11 Isildur’s Trendy Shoes – The Fellowship of the Ring (2001)

The prologue scene in The Fellowship provides historical context for how the ancient wars and skirmishes over the Ring led to it being lost over time. In the scene, we see that Isidur once defeated Sauron and claimed the Ring as his own. He’s later tracked down by Orcs who fill his back with arrows and condemn him to a watery death as we get a shot of his body floating down a river.


He Wore Hiking Boots

The macabre scene made for an impactful opening that foreshadowed just how ruthless Sauron’s minions could be. Despite the dark nature of the scene, it was also punctuated by a hilarious filming mistake, since as his body floats down river, we get a glimpse of the fact that Isildur is wearing some pretty trendy and modern hiking boots.

10 Arwen’s Ears Seem to Disappear – The Fellowship of the Ring (2001)

Liv Tyler’s portrayal of the half-Elven, Arwen, garnered her many fans among lovers of the books who felt she nailed the role. She’s often been praised for the qualities she brought to the role, like beauty, grace, and an Elven sense of otherworldly dignity. In a physical sense, her most distinctive feature was, of course, her ears, which are elongated and pointed, and distinguished her from humans.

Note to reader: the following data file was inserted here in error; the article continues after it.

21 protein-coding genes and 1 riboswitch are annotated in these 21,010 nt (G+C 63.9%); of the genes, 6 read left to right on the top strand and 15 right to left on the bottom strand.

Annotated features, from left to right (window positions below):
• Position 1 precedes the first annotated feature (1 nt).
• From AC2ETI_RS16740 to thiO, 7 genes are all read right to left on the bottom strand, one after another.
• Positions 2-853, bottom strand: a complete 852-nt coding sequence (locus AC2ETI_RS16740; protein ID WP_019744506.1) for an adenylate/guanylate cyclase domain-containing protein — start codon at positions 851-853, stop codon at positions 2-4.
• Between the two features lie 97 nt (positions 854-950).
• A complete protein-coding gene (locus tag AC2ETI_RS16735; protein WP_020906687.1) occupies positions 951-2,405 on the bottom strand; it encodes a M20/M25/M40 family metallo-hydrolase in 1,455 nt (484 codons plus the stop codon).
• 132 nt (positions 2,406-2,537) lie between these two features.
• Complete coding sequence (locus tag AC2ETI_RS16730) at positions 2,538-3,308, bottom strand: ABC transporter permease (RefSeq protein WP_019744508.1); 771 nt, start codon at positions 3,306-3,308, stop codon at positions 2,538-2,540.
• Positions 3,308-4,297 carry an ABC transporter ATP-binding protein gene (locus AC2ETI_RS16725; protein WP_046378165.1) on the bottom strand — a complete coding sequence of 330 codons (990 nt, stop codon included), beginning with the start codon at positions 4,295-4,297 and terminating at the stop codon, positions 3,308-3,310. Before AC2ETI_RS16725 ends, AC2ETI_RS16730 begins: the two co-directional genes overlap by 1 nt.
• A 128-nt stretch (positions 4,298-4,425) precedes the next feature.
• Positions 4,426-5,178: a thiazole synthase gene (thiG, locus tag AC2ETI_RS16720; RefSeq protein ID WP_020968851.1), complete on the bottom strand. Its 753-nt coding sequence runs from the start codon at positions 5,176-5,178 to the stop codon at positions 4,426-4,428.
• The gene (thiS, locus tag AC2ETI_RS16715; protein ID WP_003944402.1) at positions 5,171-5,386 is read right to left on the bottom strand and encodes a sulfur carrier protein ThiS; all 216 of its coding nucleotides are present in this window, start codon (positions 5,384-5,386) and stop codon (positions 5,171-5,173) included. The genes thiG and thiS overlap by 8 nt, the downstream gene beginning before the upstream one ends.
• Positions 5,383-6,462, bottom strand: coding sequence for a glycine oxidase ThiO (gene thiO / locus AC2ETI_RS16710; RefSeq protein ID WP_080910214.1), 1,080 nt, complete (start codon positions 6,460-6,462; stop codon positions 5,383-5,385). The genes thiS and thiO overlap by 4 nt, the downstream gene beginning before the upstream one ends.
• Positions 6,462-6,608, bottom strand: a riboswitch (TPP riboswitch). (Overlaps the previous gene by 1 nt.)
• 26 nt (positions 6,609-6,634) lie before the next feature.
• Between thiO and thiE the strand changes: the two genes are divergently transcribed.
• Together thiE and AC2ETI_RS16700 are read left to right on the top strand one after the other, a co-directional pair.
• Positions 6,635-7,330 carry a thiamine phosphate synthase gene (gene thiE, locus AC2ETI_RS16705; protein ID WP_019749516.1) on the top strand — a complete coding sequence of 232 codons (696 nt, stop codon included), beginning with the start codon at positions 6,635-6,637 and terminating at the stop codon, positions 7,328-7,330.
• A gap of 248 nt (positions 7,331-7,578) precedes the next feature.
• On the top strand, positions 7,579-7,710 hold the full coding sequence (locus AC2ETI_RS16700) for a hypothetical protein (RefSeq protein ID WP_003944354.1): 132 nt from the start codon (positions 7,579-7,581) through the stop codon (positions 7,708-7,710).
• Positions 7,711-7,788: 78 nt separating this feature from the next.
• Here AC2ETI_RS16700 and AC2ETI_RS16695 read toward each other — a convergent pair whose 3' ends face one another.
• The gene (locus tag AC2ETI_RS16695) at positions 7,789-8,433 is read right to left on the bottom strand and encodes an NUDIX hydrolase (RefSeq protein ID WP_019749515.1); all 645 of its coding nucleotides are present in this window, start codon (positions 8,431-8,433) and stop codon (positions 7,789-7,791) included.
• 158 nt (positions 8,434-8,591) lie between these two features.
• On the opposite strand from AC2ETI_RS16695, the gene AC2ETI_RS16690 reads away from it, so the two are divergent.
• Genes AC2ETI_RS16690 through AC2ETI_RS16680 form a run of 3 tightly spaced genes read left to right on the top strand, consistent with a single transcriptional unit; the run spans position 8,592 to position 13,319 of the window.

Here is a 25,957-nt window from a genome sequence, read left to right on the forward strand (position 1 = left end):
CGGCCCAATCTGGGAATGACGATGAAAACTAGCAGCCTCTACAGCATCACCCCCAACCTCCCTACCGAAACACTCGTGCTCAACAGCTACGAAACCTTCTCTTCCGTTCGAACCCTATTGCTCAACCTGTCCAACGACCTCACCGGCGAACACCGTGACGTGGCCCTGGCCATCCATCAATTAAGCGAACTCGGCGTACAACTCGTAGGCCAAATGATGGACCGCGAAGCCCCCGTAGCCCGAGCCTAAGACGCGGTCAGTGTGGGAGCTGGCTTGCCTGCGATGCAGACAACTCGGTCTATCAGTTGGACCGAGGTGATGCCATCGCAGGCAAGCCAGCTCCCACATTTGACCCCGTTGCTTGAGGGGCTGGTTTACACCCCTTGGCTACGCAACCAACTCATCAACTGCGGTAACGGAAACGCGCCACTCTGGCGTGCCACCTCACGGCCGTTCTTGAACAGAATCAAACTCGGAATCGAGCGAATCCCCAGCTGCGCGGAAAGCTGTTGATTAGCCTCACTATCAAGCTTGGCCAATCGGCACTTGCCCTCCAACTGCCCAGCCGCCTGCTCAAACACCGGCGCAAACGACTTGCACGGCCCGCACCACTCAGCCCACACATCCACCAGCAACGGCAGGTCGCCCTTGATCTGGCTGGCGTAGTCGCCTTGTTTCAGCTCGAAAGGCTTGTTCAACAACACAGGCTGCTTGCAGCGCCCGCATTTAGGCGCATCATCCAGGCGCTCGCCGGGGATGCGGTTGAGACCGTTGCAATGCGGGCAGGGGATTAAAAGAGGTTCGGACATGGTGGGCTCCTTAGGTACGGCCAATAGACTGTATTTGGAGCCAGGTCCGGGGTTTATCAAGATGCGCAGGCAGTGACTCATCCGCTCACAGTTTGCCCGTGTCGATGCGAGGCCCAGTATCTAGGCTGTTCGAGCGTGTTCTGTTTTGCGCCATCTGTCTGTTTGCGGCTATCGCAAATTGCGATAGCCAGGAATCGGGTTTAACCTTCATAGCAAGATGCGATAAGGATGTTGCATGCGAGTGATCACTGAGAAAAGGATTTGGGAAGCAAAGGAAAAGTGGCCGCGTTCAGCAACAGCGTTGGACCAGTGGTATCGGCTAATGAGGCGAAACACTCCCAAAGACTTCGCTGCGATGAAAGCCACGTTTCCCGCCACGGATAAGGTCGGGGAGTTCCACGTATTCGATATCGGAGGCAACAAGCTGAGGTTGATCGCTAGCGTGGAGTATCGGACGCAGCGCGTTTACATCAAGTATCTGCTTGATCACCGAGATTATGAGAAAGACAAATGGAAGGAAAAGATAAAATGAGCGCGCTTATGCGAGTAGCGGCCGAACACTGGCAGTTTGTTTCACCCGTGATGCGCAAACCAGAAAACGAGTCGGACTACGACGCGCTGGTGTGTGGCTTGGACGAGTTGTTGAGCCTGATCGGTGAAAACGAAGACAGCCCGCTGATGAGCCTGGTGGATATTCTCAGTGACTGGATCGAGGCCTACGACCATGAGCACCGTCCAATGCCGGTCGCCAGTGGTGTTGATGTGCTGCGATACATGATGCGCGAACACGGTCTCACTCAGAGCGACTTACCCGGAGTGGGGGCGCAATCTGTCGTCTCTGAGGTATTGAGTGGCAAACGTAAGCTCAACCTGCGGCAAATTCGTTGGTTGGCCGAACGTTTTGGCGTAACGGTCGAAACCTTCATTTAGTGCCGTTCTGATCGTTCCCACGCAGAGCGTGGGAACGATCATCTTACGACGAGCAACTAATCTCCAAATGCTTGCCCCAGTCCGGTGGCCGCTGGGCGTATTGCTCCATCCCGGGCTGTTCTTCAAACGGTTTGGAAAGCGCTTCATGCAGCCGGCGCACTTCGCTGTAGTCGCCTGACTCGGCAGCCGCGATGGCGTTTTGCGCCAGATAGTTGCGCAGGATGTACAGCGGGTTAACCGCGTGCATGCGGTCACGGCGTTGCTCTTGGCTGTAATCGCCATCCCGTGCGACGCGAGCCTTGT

You Could Hardly Miss them

Arwen’s ears were so distinctive that you could hardly fail to notice if they didn’t appear. In a scene when she kneels beside Frodo after he’s stabbed by the Witch King, Arwen’s ears are as prominent as ever. However, as the camera moves away and then back to her, for a moment, it almost seems like her ears are missing altogether.

Related: The Lord of the Rings: How Different Are the Extended Editions?

9 The Witch King was Defeated too Easily – The Return of the King (2003)

While it made for a great scene, in the famous moment from Return of the King, Éowyn listens to the Witch King proclaiming how no man can kill him, before sticking her blade in his face and revealing herself to be a woman. As far as Hollywood moments go, this one was certainly up there among the most iconic scenes around. However, important context from the books were never provided to explain just how she managed it.


The Book Version Was More Believable

Since the films were already too long, liberties were taken by Peter Jackson to shorten certain plot lines for the sake of brevity. As a result, a key fact from the books was left out when it came to killing the Witch King. As ScreenRant Explains:

“Although altered in the movies, Merry’s sword in the books is far from ordinary. The hobbit carries an ancient Barrow-blade that was crafted by men when Middle-earth was locked in war against Sauron’s forces at Angbad. The weapon is quite literally designed to be used against dark magic… When Merry cuts the Witch-king, his blow is ”
breaking the spell that knit [the Witch-king’s] unseen sinews to his will
,” which could be interpreted as opening the villain up to Éowyn’s finishing strike straight through the hood.”


8 The Hobbits’ Appetites Make No Sense – The Fellowship of the Ring (2001)

As high fantasy, the LotR film trilogy is packed with moments that defy the natural world as we know it. For instance, Legolas’ acrobatics often defy the laws of physics, and, of course, there are all the magical beasts and monstrous beings. Besides the other fantastical creatures, the Hobbits are among the most lovable for their grit and determination versus their diminutive size.